The family of Laken, or Lacon, seated at Willey, in Shropshire, was opulent and well connected. William was the son of Sir Richard Laken and his wife, Elizabeth, the daughter and heiress of Sir Hamond de Peshall and widow of Henry Grendon. Nothing is known of his early career, but he evidently studied as a lawyer, becoming a JP for Shropshire as early as 1443 and an elector for Shropshire and Justice of North Wales in 1450. He was also elected to represent Shropshire in parliament between 1449 and 1454, and was later summoned to attend between 1467 and 1475. He first appears in the Year Books as an advocate at Michaelmas 1452, the same year in which he became High Sheriff of Shropshire. In the February following, he was summoned to take the degree of the coif and become a sergeant-at-law in the July. He appears to have enjoyed a very considerable practice, being called upon by many of England's most powerful landed families. He was also appointed to various Shropshire and Welsh commissions, including that for raising money for the defence of Calais in 1454; and he was a referee in a case before the parliament of 1461.
In the late 1450s, William seems to have taken up permanent residence at Stone Castle in Kent which he had purchased some years previously, acting on commissions there since 1447. He was made JP for Kent in 1458 and also for Berkshire, two years later, where he held lands in right of his wife. On 4th June 1465, Laken was constituted the fifth judge of the Court of King's Bench and William may have been knighted around the same time. He sat in Essex, Hertfordshire, Surrey and Sussex until the restoration of King Henry VI in 1470, when he was re-appointed, as he was also by Edward IV on his return in the following year. Like his friend, Sir John Norreys, Master of the Wardrobe to King Henry, Sir William appears to have trodden the dangerous line between the Lancastrian and Yorkist causes during the Wars of the Roses.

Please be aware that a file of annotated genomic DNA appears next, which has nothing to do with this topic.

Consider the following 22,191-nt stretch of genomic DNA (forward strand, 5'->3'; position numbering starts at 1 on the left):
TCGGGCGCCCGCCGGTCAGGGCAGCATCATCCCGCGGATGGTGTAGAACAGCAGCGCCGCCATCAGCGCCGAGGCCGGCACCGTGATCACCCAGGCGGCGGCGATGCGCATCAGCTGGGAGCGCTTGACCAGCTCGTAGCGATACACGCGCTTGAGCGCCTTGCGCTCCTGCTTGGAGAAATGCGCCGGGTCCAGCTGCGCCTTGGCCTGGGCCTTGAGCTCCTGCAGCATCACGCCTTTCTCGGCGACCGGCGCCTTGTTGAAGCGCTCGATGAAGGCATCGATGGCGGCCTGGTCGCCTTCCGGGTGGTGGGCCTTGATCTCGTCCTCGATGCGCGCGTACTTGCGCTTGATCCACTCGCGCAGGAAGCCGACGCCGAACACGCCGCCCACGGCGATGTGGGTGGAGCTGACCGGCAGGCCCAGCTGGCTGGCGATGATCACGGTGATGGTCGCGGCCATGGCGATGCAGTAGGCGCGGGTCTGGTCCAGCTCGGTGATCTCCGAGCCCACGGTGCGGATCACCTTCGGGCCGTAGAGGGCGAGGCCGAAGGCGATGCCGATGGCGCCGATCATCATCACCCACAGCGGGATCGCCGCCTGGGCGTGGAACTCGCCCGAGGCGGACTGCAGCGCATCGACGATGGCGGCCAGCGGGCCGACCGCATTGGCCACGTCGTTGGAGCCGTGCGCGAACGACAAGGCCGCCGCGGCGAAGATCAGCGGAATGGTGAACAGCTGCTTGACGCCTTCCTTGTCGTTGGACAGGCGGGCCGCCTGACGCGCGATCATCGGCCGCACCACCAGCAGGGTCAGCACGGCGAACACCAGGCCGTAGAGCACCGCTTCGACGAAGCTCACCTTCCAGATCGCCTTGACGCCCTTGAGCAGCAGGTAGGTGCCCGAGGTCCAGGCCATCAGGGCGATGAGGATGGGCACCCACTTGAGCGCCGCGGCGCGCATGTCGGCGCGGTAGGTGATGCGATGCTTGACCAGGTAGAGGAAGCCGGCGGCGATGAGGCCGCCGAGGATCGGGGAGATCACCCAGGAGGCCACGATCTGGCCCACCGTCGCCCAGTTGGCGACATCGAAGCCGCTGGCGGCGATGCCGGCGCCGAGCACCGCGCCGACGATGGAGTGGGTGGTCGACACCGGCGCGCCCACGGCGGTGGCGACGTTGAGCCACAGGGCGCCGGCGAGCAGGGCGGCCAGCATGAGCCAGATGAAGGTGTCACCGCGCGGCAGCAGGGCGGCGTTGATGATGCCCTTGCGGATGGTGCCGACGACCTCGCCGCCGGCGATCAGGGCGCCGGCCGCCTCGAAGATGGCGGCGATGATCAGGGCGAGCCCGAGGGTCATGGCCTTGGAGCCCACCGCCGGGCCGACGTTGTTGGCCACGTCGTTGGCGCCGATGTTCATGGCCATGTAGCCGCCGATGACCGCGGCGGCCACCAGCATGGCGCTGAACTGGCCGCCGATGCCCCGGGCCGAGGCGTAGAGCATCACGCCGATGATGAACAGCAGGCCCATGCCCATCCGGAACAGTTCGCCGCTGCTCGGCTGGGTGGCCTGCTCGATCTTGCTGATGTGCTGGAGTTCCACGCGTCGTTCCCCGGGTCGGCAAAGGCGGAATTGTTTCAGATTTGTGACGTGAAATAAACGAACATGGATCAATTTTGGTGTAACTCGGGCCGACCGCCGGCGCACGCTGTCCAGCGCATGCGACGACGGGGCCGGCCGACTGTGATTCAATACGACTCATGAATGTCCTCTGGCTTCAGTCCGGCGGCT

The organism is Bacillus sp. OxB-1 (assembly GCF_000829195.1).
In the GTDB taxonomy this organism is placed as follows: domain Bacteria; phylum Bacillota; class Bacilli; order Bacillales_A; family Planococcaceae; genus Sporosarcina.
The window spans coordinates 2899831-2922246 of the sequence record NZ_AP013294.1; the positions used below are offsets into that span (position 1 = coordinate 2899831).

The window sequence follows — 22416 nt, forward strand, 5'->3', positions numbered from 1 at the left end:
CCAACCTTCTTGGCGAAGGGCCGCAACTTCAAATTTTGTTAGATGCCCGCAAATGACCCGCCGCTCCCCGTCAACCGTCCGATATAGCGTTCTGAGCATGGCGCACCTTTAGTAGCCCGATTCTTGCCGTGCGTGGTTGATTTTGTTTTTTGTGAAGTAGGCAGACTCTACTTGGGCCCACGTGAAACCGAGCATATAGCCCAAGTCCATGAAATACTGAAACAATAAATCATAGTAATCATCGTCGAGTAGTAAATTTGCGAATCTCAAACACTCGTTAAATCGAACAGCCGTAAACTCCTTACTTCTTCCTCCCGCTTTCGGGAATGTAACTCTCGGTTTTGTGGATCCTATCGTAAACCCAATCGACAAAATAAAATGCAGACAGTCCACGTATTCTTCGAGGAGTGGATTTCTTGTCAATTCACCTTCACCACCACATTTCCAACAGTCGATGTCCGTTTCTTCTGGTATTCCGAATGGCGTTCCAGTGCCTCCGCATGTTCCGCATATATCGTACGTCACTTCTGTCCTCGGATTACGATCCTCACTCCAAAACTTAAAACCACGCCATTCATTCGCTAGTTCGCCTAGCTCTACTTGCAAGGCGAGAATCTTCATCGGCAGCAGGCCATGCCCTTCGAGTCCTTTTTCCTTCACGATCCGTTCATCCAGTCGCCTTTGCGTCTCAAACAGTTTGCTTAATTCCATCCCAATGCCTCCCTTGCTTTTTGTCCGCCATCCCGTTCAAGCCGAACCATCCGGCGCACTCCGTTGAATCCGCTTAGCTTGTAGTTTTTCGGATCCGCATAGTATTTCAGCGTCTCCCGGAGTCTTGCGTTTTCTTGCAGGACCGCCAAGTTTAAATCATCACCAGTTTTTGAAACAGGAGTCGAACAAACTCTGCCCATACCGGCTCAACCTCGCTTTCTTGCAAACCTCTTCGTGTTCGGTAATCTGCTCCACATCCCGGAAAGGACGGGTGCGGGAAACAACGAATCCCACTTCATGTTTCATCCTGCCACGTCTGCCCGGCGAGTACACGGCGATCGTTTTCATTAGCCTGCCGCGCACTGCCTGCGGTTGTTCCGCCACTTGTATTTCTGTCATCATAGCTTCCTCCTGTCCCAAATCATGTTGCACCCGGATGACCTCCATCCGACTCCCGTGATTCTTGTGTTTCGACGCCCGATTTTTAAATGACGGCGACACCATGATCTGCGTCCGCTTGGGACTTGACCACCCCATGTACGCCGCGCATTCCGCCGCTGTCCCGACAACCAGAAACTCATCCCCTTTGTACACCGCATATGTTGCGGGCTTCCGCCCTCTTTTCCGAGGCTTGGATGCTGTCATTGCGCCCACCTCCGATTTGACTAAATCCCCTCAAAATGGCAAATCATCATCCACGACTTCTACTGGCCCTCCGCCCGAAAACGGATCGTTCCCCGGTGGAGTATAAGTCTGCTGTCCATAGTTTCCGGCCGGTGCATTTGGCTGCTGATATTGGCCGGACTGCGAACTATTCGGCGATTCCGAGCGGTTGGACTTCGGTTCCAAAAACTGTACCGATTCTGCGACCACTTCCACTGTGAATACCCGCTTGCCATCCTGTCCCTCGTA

He married twice and lived chiefly at Stone, near Dartford, in Kent where his first wife, Matilda, lies buried. Upon his second marriage, he became the third husband of Sybil, one of the daughters and co-heiresses of John Syfrewast of Clewer in Berkshire. When he died on 6th October 1475, she had him buried in the parish church adjoining her own property at Bray, which she had inherited from her mother. The lady remarried to Sir Thomas Berkeley and joined her husband in the grave some time before 1489. Their memorial brass remains today, although the figure of Sybil has been lost. Sir William left issue by both wives which was afterwards widely spread, including the later baronets who used the spelling 'Lacon'.
Edited from Edward Foss' 'Lives of the Judges Volume 4' (1851).
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